Can You Get Sick From Latex Paint Fumes?

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The fumes from most latex paints are generally regarded as safe, especially compared with older oil-based paint containing lead. The main area of concern in latex paints are VOCs (volatile organic compounds), which diffuse into the air after the paint has been applied. While VOCs may not make you feel immediately sick, it is wise to exercise caution with latex paint fumes, especially for pregnant women and children.


Volatile Organic Compounds

VOCs are chemical particulates that are emitted as gasses from many items and substances, including latex paint. Whether all VOCs contained in paint are harmful, and if so, at what levels, it is generally agreed that less is better, both for the environment and for human health. The EPA has found that about a dozen different oganic compounds may pollute indoor air at levels two to five times higher than outside the home. Federal law limits the number of VOCs in different paints, and the VOC level is printed on the paint can label.


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VOCs in Paint

The fumes from latex paint are going to be dispersed too quickly to be a concern when painting outside. When painting inside, allow for plenty of ventilation by opening windows and using fans to pull the fumes outside. If this isn't possible, wear a respirator while working, and keep children away from the area until the paint has completely dried. The Environmental Protection Agency recommends leaving the fans on continuously during the painting process, and for two to three days afterward while it is drying.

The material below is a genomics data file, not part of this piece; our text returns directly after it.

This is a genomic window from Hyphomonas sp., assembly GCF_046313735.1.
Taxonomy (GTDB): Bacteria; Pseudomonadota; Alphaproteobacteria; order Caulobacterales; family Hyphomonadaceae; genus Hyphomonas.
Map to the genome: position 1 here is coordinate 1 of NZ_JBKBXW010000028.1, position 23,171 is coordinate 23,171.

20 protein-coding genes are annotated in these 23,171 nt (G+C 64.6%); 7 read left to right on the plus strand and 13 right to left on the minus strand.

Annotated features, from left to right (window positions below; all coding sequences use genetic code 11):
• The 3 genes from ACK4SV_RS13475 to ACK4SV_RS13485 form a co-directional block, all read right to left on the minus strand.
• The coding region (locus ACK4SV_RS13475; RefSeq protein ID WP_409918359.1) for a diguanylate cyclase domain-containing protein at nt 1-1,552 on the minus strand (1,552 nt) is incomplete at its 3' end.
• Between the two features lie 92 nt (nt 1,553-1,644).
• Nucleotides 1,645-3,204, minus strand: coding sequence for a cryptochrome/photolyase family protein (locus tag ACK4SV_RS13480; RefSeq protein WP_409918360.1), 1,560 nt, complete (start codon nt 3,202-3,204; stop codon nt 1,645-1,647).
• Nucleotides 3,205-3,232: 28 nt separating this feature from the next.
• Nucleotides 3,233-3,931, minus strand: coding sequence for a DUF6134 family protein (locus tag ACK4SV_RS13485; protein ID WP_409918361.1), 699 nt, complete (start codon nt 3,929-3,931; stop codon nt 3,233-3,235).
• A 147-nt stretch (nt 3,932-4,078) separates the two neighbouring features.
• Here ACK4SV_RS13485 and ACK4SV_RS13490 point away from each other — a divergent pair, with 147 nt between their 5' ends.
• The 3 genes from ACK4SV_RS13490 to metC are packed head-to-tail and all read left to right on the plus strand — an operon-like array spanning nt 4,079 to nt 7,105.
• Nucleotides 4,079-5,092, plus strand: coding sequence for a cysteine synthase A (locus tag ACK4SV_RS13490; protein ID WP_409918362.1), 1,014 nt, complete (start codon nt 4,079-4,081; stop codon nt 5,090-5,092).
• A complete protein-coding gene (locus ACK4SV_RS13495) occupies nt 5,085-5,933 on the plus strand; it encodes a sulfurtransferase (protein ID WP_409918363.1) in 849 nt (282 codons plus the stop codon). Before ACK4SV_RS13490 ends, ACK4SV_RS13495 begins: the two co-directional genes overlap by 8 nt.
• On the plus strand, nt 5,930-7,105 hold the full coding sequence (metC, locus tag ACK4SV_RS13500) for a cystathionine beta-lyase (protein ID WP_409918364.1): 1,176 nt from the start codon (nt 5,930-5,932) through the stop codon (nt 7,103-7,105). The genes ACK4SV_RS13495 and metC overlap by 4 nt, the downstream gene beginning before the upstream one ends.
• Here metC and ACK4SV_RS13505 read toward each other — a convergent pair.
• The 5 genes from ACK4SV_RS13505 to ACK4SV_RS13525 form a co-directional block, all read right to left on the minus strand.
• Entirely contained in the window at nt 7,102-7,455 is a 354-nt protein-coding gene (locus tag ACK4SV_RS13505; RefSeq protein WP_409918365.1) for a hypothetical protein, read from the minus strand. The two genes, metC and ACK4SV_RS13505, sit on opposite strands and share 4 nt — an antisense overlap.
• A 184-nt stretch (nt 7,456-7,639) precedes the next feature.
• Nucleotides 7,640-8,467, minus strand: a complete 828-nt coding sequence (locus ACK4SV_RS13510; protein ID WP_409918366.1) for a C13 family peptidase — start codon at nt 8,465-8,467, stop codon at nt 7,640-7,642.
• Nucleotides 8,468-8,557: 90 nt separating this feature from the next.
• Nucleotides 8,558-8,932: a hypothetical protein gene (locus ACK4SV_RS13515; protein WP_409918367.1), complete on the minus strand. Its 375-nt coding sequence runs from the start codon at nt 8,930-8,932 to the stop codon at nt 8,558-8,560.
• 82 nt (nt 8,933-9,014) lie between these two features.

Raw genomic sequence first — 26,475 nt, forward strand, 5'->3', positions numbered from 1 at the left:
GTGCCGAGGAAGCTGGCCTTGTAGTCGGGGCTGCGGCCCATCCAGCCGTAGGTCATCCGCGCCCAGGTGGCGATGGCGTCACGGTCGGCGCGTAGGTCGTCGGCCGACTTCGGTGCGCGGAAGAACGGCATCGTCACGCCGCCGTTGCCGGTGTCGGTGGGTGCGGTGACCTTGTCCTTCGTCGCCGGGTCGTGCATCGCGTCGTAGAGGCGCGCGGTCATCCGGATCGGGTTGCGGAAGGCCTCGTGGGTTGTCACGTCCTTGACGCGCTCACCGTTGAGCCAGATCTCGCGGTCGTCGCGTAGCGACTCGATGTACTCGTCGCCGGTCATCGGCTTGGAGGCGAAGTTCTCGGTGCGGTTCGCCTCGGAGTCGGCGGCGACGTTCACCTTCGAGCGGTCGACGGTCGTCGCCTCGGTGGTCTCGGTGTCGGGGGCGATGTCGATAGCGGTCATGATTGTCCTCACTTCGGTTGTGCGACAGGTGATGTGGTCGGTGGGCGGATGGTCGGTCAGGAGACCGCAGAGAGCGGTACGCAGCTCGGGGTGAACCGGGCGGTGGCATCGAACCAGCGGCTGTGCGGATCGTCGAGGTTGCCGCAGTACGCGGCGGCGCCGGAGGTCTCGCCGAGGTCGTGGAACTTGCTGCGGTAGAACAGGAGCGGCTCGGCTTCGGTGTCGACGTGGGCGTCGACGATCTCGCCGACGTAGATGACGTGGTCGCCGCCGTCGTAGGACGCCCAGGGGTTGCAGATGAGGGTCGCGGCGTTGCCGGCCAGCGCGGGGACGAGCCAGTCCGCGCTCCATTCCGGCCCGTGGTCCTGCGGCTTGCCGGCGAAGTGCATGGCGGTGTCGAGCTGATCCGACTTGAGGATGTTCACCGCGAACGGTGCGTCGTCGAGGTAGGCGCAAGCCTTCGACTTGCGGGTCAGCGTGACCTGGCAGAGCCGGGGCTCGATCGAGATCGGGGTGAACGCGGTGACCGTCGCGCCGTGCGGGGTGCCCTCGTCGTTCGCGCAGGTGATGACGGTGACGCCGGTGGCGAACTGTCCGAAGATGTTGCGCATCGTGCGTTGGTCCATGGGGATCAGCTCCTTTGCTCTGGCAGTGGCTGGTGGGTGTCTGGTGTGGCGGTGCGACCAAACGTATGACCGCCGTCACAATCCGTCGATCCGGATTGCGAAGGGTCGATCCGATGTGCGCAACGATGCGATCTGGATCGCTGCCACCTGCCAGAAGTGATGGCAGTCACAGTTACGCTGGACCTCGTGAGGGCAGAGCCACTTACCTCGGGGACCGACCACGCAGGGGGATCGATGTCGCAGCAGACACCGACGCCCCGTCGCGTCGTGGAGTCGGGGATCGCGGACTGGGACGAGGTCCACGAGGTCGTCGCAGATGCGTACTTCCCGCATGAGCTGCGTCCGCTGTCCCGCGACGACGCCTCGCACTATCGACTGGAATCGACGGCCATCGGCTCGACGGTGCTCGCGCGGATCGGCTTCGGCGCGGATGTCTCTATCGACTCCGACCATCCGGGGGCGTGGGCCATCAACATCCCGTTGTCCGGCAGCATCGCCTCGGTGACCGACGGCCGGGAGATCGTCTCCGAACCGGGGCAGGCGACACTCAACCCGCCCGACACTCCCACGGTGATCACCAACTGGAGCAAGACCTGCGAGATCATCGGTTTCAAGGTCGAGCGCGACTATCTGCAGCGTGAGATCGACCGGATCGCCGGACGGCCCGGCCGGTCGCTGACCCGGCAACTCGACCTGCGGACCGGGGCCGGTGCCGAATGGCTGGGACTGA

Chemicals in Latex Paint

Some other chemicals in paint that may cause people to feel sick are ethylene glycol, which can cause upper respiratory irritation and headaches, and benzene, which may be a carcinogen. Mercury is used as a mildew and mold retardant in exterior paints, and long-term exposure to mercury can cause organ damage. MSDS (material safety data sheets) information on the chemical properties of all paints can be accessed through the National Institute for Occupational Safety and Health (NIOSH) website.


Low- or No-VOC Paint

Many paint companies are now producing lines of low- or no-VOC paint that are environmentally friendly and have zero or very low VOCs and lower odor. While some of these paints have not held up as well as high-VOC paints in testing, according to "Consumer Reports," paint companies are working hard to make their "green" paints more durable and washable without compromising environmental- and health-friendliness.



Avoid using exterior latex paints and primers inside. They are more likely to contain higher levels of chemicals, mildewcides, pigments and VOCs that can make you feel sick if used indoors, even with good ventilation.


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